Agreed upon: Especially in large, complex organizations, successful strategies must gain the support of multiple stakeholders. This often requires a process of developing strategies that is interactive in gathering multiple points of view and in sharing the thinking behind the strategy as it evolves.
Engaging: Strategies that will need to mobilize broad resources must be easily articulated so that they can capture the attention of the people who will be asked to carry them out.
Adaptable: Strategies need to be able to be adjusted to build on learning from experimentation, errors and new information. At the same time, there needs to be some thoughtfulness in these adjustments so that they are responsive without being overly reactive or “knee jerk.”
Implementable: Because effective strategies draw on the particular strengths and skills of an organization, they include explicit considerations of how they will be implemented. Implementable strategies provide clear guidance for decision making in order to shape behavior throughout the company.
Strategic Analysis is:
“… the process of conducting research on the business environment within which an organization operates and on the organization itself, in order to formulate strategy”.
BNET Business Dictionary
Definitions of strategic analysis often differ, but the
following attributes are commonly associated with it:
Identification and evaluation of data relevant to
Definition of the external and internal environment to be analyzed.
A range of analytical methods that can be employed in the analysis.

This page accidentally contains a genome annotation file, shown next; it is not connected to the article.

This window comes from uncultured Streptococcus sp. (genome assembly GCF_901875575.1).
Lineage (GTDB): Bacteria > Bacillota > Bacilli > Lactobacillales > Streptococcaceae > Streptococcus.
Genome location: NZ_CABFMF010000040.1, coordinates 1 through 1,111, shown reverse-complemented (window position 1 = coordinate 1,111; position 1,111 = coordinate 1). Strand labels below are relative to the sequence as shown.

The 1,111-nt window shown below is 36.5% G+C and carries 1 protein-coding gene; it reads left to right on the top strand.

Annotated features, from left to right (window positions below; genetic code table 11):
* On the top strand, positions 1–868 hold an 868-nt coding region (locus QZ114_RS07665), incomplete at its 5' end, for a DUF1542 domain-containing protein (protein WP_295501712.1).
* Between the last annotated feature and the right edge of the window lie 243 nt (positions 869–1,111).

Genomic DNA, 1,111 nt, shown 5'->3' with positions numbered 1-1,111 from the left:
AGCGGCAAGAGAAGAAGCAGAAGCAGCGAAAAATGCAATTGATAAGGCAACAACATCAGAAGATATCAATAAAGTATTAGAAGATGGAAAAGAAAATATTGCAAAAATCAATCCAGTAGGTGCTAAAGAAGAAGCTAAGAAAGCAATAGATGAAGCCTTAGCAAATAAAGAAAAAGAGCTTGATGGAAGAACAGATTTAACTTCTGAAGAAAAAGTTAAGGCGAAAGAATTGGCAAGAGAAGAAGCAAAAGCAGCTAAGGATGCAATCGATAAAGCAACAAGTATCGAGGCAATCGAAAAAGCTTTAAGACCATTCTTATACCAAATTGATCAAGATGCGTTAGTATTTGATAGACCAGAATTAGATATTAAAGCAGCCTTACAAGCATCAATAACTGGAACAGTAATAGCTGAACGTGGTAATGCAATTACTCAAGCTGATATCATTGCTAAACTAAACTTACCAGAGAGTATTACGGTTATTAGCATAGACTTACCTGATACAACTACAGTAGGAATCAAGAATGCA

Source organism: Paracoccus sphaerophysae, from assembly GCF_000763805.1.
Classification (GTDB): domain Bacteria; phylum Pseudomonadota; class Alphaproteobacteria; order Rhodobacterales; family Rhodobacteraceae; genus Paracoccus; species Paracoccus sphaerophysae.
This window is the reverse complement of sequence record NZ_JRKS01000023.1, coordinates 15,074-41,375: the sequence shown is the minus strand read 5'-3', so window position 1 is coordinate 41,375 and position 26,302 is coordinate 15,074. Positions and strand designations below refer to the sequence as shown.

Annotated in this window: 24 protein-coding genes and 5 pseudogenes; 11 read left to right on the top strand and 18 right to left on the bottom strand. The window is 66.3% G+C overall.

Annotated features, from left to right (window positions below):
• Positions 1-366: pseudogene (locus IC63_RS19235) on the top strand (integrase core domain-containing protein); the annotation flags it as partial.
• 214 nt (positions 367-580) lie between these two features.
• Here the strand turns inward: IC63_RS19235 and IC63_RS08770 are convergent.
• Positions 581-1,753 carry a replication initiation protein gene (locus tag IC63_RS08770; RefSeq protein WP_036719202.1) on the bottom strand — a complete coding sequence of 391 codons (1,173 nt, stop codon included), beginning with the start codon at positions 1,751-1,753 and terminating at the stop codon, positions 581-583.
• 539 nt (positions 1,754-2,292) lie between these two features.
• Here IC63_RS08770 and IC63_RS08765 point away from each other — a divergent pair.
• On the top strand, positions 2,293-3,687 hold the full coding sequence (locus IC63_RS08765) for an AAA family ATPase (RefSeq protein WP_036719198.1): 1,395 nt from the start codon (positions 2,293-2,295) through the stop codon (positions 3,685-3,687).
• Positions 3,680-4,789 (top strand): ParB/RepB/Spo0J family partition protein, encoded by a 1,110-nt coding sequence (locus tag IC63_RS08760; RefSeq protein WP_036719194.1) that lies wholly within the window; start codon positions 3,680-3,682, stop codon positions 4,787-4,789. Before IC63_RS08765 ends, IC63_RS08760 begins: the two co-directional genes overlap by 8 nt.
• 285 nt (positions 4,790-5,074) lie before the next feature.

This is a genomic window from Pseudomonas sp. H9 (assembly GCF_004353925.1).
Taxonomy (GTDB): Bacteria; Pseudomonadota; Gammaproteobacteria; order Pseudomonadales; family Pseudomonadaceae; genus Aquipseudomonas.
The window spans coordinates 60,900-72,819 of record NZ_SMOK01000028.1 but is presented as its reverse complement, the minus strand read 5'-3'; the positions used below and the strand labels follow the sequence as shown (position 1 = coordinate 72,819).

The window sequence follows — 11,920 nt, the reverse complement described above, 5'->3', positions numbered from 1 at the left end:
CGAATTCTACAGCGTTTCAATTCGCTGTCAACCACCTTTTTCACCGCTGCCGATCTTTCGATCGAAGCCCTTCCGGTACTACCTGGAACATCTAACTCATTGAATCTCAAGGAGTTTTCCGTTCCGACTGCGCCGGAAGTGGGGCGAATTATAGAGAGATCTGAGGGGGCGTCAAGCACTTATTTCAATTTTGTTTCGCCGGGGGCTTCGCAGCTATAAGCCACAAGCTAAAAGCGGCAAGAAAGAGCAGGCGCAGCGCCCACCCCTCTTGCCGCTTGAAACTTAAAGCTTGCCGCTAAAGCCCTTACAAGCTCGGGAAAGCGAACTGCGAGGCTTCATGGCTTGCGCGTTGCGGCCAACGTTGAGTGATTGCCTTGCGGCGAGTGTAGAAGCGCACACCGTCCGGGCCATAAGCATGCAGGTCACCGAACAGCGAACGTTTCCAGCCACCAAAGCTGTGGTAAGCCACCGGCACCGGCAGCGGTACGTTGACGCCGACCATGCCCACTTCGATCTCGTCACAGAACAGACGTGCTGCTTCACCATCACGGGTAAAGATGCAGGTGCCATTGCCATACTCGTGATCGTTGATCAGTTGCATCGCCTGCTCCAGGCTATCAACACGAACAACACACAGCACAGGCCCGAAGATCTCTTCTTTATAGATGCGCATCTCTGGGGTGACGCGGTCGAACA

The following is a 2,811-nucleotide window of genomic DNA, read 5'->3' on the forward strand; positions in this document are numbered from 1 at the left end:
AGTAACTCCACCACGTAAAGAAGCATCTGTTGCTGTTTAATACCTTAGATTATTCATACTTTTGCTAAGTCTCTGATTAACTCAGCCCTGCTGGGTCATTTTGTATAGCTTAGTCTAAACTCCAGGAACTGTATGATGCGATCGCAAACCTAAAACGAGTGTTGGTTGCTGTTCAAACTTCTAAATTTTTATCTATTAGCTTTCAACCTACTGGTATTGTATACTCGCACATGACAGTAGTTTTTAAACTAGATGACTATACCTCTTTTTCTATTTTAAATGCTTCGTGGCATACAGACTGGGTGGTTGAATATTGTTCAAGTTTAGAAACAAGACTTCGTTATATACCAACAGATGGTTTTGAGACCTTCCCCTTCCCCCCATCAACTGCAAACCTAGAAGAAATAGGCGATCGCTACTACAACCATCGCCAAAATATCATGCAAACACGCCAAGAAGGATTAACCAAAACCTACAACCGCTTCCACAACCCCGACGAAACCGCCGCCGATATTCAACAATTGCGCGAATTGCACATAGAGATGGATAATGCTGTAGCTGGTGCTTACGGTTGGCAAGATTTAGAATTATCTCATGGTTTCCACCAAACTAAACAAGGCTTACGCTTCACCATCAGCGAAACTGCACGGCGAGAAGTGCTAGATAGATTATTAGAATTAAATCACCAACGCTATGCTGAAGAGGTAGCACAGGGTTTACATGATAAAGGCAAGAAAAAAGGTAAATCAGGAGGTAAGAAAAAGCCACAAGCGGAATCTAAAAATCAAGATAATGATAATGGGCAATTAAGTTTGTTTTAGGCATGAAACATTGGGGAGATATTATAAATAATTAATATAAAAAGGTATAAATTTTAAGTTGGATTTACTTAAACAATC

PEST analysis (Political Environmental Social Technological)
Porter’s five forces analysis
Four corner’s analysis
Value chain analysis
Early warning system
A SWOT analysis is a simple but widely used tool that helps in understanding the strengths, weaknesses, opportunities and threats involved in a project or business activity. The origins of the SWOT analysis technique is credited by Albert Humphrey, who led a research project at Stanford University in the 1960s and 1970s using data from many top companies.
SWOT ANALYSIS DIAGRAM
PEST analysis is a scan of the external macro-environment in which an organization exists. It is a useful tool for understanding the political, economic, socio-cultural and technological environment that an organization operates in.
Political factors - These include government regulations
Economic factors - These affect the cost of capital and purchasing power of an organization.
Social factors - Impact on the consumer’s need and the potential market
Technological factors - Barriers to entry, make or buy decisions
Porter's five forces of competitive position analysis was developed in 1979 by Michael E. Porter of Harvard Business School as a simple framework for assessing and evaluating the competitive strength and position of a business organization
Threat of substitution
Threat of new entry
Value chain analysis is based on the principle that organizations exist to create value for their customers. In the analysis, the organization's activities are divided into separate sets of activities that add value.
The three steps for conducting a value chain analysis are:
Separate the organization's operations into primary and support activities.
Allocate cost to each activity
Identify the activities that are critical to customer’s satisfaction and market success.
The purpose of strategic early warning systems is to detect or predict strategically important events as early as possible.
A cyclical process
CFAR Center for Applied Research copyright 2001 RES7: 010116
Barclay M. Hudson. 1979. Comparison of Current Planning Theories: Counterparts and Contradictions